Similar questions have been asked but have not managed to get a conclusion from them.

I am comparing two sets of samples, where ratios have been obtained for several analytes per sample. So the values are restricted to be in the [0,1] interval. One set of samples has been used as reference to set the limits for each analyte. In fact, the analytes are generally restricted to be in a range included within this interval (say between 0 and 0.27, or between 0.34 and 0.63, depending on analyte).

I show an example where I have plotted the density plots for both sets of samples (reference in green) and also the QQplot. You can see that the possible ratios for this analyte are restricted to be less than 0.17. The limit was empirically set by the green distribution which is the reference. Using R commands and the sm package to graphically compare distributions

    [1] 332
    [1] 210
    sm.density.compare(c(X[[44]][, 8], X[[45]][, 8]), 
         group=c(rep(1, length(X[[44]][, 8])), 
         rep(2, length(X[[45]][,8]))), model="equal", band=FALSE)

Density plots. Green is reference sample

Distributions seem normal but a normality test says otherwise:

    shapiro.test(X[[44]][, 8])

            Shapiro-Wilk normality test

    data:  X[[44]][, 8] 
    W = 0.9693, p-value = 1.748e-06

    shapiro.test(X[[45]][, 8])

           Shapiro-Wilk normality test

    data:  X[[45]][, 8] 
    W = 0.9782, p-value = 0.002443

From the density plot, visually I would say that the two distributions are not different, since they are both within my limits (between 0 and 0.17) and nearly overlapping. In fact the red distribution seems to follow pretty well the reference distribution, which is what I expected.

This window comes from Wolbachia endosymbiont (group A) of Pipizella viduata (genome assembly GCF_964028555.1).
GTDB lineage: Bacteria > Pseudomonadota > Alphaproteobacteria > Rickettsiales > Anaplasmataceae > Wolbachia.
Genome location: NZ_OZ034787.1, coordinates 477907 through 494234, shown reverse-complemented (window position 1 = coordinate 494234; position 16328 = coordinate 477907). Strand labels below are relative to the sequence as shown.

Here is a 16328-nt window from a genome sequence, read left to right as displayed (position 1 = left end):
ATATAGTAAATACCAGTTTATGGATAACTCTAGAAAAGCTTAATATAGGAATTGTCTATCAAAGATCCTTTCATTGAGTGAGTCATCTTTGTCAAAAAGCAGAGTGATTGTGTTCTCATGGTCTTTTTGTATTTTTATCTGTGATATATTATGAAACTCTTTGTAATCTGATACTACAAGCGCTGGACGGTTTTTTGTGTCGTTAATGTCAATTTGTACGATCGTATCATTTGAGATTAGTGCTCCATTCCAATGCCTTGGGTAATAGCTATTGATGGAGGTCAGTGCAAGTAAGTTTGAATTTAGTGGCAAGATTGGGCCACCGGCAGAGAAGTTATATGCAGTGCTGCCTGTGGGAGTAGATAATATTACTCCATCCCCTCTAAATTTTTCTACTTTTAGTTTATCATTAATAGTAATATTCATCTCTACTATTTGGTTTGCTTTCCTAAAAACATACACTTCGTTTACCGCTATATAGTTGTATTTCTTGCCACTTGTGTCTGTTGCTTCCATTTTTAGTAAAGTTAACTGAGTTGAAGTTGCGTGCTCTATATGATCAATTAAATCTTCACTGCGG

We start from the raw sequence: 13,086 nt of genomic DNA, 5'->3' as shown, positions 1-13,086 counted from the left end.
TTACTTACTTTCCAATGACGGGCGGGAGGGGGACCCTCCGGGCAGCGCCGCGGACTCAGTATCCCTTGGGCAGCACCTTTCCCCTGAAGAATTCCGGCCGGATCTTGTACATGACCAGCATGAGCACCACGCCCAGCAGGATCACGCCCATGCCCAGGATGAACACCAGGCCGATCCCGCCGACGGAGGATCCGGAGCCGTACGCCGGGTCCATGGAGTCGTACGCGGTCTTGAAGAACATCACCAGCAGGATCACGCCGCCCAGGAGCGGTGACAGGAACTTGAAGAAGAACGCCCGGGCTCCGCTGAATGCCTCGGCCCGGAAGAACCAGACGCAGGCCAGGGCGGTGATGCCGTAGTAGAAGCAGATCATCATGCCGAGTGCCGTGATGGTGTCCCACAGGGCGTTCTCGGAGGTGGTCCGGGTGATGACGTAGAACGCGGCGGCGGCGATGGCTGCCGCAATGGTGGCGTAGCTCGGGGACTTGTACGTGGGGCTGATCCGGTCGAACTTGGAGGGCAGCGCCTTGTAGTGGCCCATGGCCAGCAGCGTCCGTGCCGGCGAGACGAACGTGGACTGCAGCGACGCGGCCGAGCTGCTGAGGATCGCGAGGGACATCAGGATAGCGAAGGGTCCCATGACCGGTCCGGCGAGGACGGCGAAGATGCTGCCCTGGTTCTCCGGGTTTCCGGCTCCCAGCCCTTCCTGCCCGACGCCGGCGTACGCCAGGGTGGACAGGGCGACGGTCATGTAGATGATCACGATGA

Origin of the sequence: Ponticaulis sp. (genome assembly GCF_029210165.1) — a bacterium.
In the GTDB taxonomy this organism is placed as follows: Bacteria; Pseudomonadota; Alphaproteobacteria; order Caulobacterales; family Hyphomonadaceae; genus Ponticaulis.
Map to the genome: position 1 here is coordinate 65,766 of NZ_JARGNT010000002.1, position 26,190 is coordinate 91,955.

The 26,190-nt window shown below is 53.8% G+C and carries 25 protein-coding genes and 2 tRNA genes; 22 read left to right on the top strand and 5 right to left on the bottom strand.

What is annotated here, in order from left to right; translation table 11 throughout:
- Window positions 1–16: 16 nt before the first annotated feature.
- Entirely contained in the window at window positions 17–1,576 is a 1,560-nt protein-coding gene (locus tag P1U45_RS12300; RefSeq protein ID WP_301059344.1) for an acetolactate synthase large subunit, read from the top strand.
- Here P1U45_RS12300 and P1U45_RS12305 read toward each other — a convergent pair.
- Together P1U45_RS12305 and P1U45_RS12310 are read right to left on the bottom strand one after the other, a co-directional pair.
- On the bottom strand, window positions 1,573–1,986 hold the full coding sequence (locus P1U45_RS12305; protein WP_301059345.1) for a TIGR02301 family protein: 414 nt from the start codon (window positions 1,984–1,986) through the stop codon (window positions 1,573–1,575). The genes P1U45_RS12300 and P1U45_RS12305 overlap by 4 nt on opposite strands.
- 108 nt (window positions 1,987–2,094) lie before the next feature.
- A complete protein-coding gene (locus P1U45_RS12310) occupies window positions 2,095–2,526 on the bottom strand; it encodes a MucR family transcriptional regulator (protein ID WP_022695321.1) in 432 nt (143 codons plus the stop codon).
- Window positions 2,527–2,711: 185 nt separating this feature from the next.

But if I test this formally, I get that there is a significant shift in the distributions.

    t.test(X[[44]][,8],X[[45]][,8]) # regardless of non-normality 
                                  # since sample size is rather large

            Welch Two Sample t-test

    data:  X[[44]][, 8] and X[[45]][,8] 
    t = 4.7662, df = 470.761, p-value = 2.506e-06
    alternative hypothesis: true difference in means is not equal to 0 
    95 percent confidence interval:
     0.003906504 0.009387357 
    sample estimates:
     mean of x  mean of y 
    0.06604217 0.05939524


            Wilcoxon rank sum test with continuity correction

    data:  X[[44]][, 8] and X[[45]][,8] 
    W = 44455.5, p-value = 6.545e-08
    alternative hypothesis: true location shift is not equal to 0


            Two-sample Kolmogorov-Smirnov test

    data:  X[[44]][, 8] and X[[45]][,8] 
    D = 0.2584, p-value = 6.951e-08
    alternative hypothesis: two-sided

I also used the method proposed by Harrell-Davis in case comparing quantiles would show that in fact they are similar, but also got statistical differences (see http://www.r-bloggers.com/comparing-all-quantiles-of-two-distributions-simultaneously/).

    qcomhd(X[[44]][, 8], X[[45]][, 8], q = seq(.1, .9, by=.1))
    q  n1  n2      est.1      est.2 est.1_minus_est.2        ci.low      ci.up      p_crit p.value signif
    1 0.1 332 210 0.04670665 0.04048838       0.006218272  0.0026910365 0.00928384 0.016666667   0.001    YES
    2 0.2 332 210 0.05333198 0.04579936       0.007532620  0.0036450303 0.01091243 0.012500000   0.000    YES
    3 0.3 332 210 0.05827195 0.05148210       0.006789846  0.0038079921 0.01072252 0.010000000   0.000    YES
    4 0.4 332 210 0.06297303 0.05443425       0.008538777  0.0057801177 0.01134807 0.008333333   0.000    YES
    5 0.5 332 210 0.06700634 0.05719850       0.009807839  0.0071635533 0.01236572 0.007142857   0.000    YES
    6 0.6 332 210 0.07026849 0.06059111       0.009677378  0.0062359534 0.01242078 0.006250000   0.000    YES
    7 0.7 332 210 0.07382629 0.06592428       0.007902005  0.0037463285 0.01219320 0.005555556   0.000    YES
    8 0.8 332 210 0.07889714 0.07283984       0.006057305  0.0013907057 0.01080278 0.025000000   0.009    YES